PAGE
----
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Dithering Harry

How curious that Harry Roque was behaving as though he were speaking, or lawyering, for China in its continuing claim to almost the entire South China Sea. It was only in 2015 when he helped file a complaint at the UN Committee on Economic, Social and Cultural Rights against China for disrespecting the rights of Filipinos at Panatag Shoal, their traditional fishing ground.

Now, a mere three years later, he seemed to think nothing of denying that the Chinese coast guards’ confiscation of the catch of Filipino fishermen at Panatag constituted harassment; he even called it “maliit na bagay”—a trivial matter—to be allowed to rock the boat of PH-China relations.

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Did Roque imagine ever taking such a stance when he first sallied forth as a human rights lawyer? (“Sallied forth” fits this man who has a flair for the dramatic. Recall him rushing from the courtroom to the toilet, seemingly on the verge of vomiting, when photographs of the murdered and mutilated victims of the 2009 Maguindanao massacre were presented. Recall as well his eyebrow-raising threat, when his appointment as President Duterte’s spokesperson was announced, to hurl not only screams but also hollow blocks at critics.) At what point did he get tired of tilting at windmills, shift his eyes from the prize—and decide to settle for a planned slot in the administration’s Senate slate, along with, among others, a purveyor of fake news?

At his Monday press conference, flanked by three of the fishermen from Masinloc, Zambales, to whom he extended legal assistance in 2015, Roque pronounced last month’s Chinese confiscation of Filipino fishermen’s  catch “unacceptable.” He said: “That is why we informed the Chinese [that] we will not allow fish to be taken from our fishermen.”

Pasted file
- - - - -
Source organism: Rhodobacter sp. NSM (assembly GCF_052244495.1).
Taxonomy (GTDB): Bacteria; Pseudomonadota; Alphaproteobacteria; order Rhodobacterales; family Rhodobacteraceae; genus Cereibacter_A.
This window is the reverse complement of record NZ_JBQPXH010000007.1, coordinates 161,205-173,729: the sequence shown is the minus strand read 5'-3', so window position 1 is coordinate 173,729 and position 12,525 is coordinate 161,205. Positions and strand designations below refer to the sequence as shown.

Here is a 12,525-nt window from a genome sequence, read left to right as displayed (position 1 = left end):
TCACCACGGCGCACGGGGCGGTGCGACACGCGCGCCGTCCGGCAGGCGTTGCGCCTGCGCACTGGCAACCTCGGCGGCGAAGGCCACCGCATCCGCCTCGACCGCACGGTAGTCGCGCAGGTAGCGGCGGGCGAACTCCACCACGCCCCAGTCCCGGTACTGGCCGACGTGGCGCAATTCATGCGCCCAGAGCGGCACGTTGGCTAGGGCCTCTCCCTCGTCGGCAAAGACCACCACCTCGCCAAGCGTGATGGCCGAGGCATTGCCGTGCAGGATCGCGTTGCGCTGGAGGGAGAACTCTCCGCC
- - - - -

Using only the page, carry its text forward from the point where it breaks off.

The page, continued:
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But, meanwhile, it was “maliit na bagay”—and “not a policy of China,” as he said he was assured when, apart from Foreign Secretary Alan Peter Cayetano, he, the spokesperson of the President, “spoke to” Chinese Ambassador Zhao Jianhua about the matter. He also said an exchange of cigarettes, instant noodles and water for fish was being made.

In general terms, his language came across as dithering and dismissive of the case of the confiscated catch, as though it were a tempest in a teapot. At a certain point, he cut off a reporter who was asking many questions and, in his estimation, was trying to make “a documentary out of my press conference.”

In the video aired by GMA 7 last week, Filipino fishermen are seen watching as Chinese coast guards  inspect containers of their haul and then make off with the choice catch. Fisherman Rommel Cejuela was quoted in reports as saying that China was in control of Panatag Shoal — which lies off the province of Zambales and well within the Philippines’ 370-kilometer exclusive economic zone — but was allowing Filipinos to fish there. Cejuela contradicted himself in saying that Chinese coast guards were not harassing Filipinos at Panatag but were “insistent [on] getting some of our catch.” Ambassador Zhao subsequently said Filipinos were able to fish at the shoal out of China’s “goodwill.”

Surely the terms should rankle. Allowed to fish. In control of Panatag Shoal. Out of China’s goodwill. Even the halfway attentive observer would be sufficiently moved to ask why Malacañang, considering its patented “siga” stance vis-à-vis most other issues, is taking all this bullsh*t.

Filipinos have fished in Panatag (or Bajo de Masinloc) for generations. The Permanent Court of Arbitration in The Hague ruled in 2016 that China’s sweeping claim to the South China Sea is not grounded in international law and violates the Philippines’ sovereign right to fish and explore for resources in the West Philippine Sea. Why is Malacañang claiming that China’s brute treatment of Filipino fishermen is a trivial matter, as though thoroughly unnerved, or unmanned (or perhaps mindful of Janet Malcolm’s belief that “hypocrisy is the grease that keeps society functioning in an agreeable way”)?

On Thursday, reacting to Acting Chief Justice Antonio Carpio’s warning that the Philippines would lose its legal rights to fish at Panatag if it agrees to China’s “goodwill” bit, Roque mouthed strong language: He called the confiscation of the catch “fish thievery,” “pangingikil,” “pangongotong.”

Now he’s talking. Let’s see what he says next.

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TAGS: Harry Roque, Inquirer Commentary, Maritime Dispute, panatag shoal, Rosario A. Garcellano, Scarborough Shoal, South China Sea, West Philippine Sea
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